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The retirement savings of the UK's top company bosses have gone up at an average of £400,000 to £4.3m in the previous year, indicating the widening gap between employees and bosses.

New figures published in the Guardian, based on the TUC's tenth annual Pension Watch survey, indicate that the average director's pension has risen faster than the pensions of most ordinary people, and now stands at 24.4 percent of the occupational pension.

Analysing pensions of 351 directors from FTSE 100 companies, Pension Watch identifies BG Group Chief Executive Sir Frank Chapman as the executive with the largest savings, worth £19.4m. Chapman's savings could give him up to £1m a year on retirement.

"Companies continue to chip away at the pensions of ordinary workers while awarding their directors solid platinum pensions worth hundreds of thousands of pounds a year," said TUC General Secretary Brendan Barber.

"Top executives already enjoy huge pay packages that go up every year, irrespective of the success of their company or the state of the economy. These salaries alone guarantee lucrative pensions so the generous packages uncovered are an insult to the vast majority of workers who are denied such favourable terms," he said.

The report also mentions the significant number of executives accepting cash handouts instead of pension contributions, and reveals that the average cash handout was £165,000 in the previous year.

Cash payments are usually taken when the savings have reached more than could be accumulated over a lifetime. This amount currently stands at £1.5m.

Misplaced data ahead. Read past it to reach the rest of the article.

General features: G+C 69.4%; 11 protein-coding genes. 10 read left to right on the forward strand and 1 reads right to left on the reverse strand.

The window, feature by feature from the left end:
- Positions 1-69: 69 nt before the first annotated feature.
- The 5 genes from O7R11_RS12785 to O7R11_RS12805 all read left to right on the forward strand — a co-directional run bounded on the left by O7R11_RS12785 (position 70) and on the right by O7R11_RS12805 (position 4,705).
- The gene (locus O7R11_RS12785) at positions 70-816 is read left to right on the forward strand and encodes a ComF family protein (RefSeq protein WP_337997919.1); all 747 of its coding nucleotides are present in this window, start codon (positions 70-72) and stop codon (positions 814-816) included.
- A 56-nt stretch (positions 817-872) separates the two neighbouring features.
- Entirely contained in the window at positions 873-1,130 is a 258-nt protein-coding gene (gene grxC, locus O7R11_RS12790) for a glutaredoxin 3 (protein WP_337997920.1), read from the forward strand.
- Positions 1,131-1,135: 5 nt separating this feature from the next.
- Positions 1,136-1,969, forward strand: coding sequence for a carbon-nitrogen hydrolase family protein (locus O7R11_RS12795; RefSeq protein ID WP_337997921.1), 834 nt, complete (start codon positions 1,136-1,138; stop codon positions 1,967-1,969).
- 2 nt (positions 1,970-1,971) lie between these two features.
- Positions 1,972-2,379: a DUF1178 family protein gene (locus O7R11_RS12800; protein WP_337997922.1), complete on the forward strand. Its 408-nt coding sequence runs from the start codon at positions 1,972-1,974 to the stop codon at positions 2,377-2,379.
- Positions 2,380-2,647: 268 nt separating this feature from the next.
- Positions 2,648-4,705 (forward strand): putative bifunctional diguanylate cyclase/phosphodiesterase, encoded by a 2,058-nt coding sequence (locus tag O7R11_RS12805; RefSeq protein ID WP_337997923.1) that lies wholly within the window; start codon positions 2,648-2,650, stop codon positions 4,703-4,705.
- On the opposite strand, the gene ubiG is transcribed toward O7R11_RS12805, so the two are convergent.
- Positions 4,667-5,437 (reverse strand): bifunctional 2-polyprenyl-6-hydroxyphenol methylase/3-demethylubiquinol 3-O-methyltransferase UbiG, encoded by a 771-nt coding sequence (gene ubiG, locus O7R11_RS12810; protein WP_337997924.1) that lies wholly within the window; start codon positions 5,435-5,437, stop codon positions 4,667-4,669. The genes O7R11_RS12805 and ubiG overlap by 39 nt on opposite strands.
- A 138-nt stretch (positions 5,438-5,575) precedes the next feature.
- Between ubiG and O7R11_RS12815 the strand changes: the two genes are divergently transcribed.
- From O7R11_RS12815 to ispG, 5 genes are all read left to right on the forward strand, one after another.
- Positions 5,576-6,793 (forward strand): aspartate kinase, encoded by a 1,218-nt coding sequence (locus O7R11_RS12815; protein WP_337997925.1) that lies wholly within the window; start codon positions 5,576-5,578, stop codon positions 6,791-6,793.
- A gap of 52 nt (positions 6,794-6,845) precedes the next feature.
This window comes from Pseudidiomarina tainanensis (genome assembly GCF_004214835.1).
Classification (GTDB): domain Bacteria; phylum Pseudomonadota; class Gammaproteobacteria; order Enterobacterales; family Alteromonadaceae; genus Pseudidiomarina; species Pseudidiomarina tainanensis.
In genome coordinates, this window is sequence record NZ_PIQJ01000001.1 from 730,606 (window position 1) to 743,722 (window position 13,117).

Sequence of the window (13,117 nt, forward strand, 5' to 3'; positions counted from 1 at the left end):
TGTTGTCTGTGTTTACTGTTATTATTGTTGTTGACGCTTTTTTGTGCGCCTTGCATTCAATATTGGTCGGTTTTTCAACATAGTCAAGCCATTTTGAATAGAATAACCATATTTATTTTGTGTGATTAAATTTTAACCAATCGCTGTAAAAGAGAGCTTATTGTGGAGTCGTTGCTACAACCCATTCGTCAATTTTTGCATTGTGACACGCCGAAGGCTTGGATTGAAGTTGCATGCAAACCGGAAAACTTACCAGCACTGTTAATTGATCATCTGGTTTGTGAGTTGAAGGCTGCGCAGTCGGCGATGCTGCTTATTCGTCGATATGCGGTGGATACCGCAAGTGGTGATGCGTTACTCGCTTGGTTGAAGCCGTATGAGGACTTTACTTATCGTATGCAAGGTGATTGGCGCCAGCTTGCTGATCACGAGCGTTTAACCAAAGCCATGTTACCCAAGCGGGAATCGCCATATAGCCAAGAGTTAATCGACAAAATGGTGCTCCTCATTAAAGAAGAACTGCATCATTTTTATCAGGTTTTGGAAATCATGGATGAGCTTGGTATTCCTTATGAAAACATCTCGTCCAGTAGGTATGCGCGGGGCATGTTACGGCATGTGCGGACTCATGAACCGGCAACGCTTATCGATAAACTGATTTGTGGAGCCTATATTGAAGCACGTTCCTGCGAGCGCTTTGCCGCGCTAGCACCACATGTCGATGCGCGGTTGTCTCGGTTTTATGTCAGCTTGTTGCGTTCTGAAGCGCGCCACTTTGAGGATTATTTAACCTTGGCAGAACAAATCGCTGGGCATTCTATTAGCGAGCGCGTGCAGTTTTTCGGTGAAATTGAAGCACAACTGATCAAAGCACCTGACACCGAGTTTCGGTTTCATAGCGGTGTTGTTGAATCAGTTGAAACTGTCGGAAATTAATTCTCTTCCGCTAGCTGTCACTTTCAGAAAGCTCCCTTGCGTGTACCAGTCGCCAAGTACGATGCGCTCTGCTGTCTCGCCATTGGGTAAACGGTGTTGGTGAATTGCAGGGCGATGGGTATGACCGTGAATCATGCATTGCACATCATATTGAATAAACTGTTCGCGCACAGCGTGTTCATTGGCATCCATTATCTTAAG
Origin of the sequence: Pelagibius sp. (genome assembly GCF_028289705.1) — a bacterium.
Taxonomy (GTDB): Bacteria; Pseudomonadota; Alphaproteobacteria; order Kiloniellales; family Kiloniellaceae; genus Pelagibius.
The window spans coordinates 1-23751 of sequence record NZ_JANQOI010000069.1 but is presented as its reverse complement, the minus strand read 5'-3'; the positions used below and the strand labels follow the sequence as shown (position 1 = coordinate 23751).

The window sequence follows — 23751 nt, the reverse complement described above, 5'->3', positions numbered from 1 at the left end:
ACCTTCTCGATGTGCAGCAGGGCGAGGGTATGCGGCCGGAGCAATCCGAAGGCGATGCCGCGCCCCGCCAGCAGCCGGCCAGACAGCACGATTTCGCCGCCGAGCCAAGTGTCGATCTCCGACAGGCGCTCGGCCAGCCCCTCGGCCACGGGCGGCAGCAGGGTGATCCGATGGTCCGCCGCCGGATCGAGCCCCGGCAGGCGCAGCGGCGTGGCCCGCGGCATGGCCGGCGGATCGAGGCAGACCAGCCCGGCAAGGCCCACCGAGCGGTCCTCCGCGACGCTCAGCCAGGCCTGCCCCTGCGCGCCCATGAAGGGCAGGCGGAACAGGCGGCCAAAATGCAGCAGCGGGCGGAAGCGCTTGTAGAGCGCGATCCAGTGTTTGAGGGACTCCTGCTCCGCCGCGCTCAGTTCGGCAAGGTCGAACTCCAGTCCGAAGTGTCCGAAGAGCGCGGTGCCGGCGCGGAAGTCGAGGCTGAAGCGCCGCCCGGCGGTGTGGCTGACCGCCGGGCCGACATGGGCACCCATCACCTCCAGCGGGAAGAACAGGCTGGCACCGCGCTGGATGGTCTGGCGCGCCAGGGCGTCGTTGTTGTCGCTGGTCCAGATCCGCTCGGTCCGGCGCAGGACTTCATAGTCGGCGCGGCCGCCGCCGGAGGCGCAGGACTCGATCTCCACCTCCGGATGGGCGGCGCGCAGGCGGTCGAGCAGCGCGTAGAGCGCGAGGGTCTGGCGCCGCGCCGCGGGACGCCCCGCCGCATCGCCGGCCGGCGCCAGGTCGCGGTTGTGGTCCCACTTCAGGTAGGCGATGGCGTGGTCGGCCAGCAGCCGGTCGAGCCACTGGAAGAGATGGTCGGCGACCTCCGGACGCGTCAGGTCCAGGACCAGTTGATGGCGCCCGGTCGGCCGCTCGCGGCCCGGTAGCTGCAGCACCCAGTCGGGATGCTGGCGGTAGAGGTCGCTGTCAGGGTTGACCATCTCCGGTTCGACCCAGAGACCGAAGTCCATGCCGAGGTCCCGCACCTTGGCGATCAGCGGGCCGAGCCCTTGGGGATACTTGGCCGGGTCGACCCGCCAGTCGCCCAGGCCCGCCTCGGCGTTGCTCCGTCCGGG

Also, the most common retirement age of UK bosses remains 60 - in sharp contrast to employees who are often forced to go past their 60s or seventies before retiring.

In response to the figures, the National Association of Pension Funds (NAPF) expressed its concern over the rising gap between executives' and workers' pensions.

"It follows that people who earn more will accrue bigger pensions. But investors may have important questions about fairness if the pensions of directors are disproportionately more generous than those of other staff," Darren Philip, director of policy, told the Guardian.

"More transparency is needed around boardroom pensions. Boards need to be open about their pension arrangements so that shareholders such as pension funds can hold top management to account."

Brendan added that the gap is not just reflective of the amounts accumulated by the rich, but also a clear indication as to how much ordinary people suffer in the private sector - with many of them denied employer pensions.